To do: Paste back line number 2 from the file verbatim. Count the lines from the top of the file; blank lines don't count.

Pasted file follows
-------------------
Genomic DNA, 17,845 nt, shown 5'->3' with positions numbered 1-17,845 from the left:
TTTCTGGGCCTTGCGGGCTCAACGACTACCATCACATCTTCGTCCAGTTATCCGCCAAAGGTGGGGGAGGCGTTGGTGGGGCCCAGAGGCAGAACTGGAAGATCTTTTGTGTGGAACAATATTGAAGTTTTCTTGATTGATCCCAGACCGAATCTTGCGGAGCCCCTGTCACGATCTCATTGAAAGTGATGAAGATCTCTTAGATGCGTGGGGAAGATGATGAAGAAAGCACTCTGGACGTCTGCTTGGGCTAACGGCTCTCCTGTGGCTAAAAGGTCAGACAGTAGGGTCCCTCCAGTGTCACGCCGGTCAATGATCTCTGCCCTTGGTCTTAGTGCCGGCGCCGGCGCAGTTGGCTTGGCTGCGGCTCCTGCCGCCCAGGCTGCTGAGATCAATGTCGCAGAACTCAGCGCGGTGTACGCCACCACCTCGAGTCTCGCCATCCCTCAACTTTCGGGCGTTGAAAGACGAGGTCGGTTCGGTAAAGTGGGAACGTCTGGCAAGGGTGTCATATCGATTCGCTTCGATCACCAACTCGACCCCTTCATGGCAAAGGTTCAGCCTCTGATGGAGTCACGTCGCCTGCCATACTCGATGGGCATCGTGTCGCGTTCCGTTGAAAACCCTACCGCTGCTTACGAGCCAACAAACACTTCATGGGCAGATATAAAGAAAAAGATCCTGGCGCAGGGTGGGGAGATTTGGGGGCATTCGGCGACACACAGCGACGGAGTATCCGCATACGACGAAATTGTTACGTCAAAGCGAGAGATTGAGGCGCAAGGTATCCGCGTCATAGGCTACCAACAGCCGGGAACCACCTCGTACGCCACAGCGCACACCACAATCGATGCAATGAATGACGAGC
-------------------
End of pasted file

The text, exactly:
TTTCTGGGCCTTGCGGGCTCAACGACTACCATCACATCTTCGTCCAGTTATCCGCCAAAGGTGGGGGAGGCGTTGGTGGGGCCCAGAGGCAGAACTGGAAGATCTTTTGTGTGGAACAATATTGAAGTTTTCTTGATTGATCCCAGACCGAATCTTGCGGAGCCCCTGTCACGATCTCATTGAAAGTGATGAAGATCTCTTAGATGCGTGGGGAAGATGATGAAGAAAGCACTCTGGACGTCTGCTTGGGCTAACGGCTCTCCTGTGGCTAAAAGGTCAGACAGTAGGGTCCCTCCAGTGTCACGCCGGTCAATGATCTCTGCCCTTGGTCTTAGTGCCGGCGCCGGCGCAGTTGGCTTGGCTGCGGCTCCTGCCGCCCAGGCTGCTGAGATCAATGTCGCAGAACTCAGCGCGGTGTACGCCACCACCTCGAGTCTCGCCATCCCTCAACTTTCGGGCGTTGAAAGACGAGGTCGGTTCGGTAAAGTGGGAACGTCTGGCAAGGGTGTCATATCGATTCGCTTCGATCACCAACTCGACCCCTTCATGGCAAAGGTTCAGCCTCTGATGGAGTCACGTCGCCTGCCATACTCGATGGGCATCGTGTCGCGTTCCGTTGAAAACCCTACCGCTGCTTACGAGCCAACAAACACTTCATGGGCAGATATAAAGAAAAAGATCCTGGCGCAGGGTGGGGAGATTTGGGGGCATTCGGCGACACACAGCGACGGAGTATCCGCATACGACGAAATTGTTACGTCAAAGCGAGAGATTGAGGCGCAAGGTATCCGCGTCATAGGCTACCAACAGCCGGGAACCACCTCGTACGCCACAGCGCACACCACAATCGATGCAATGAATGACGAGC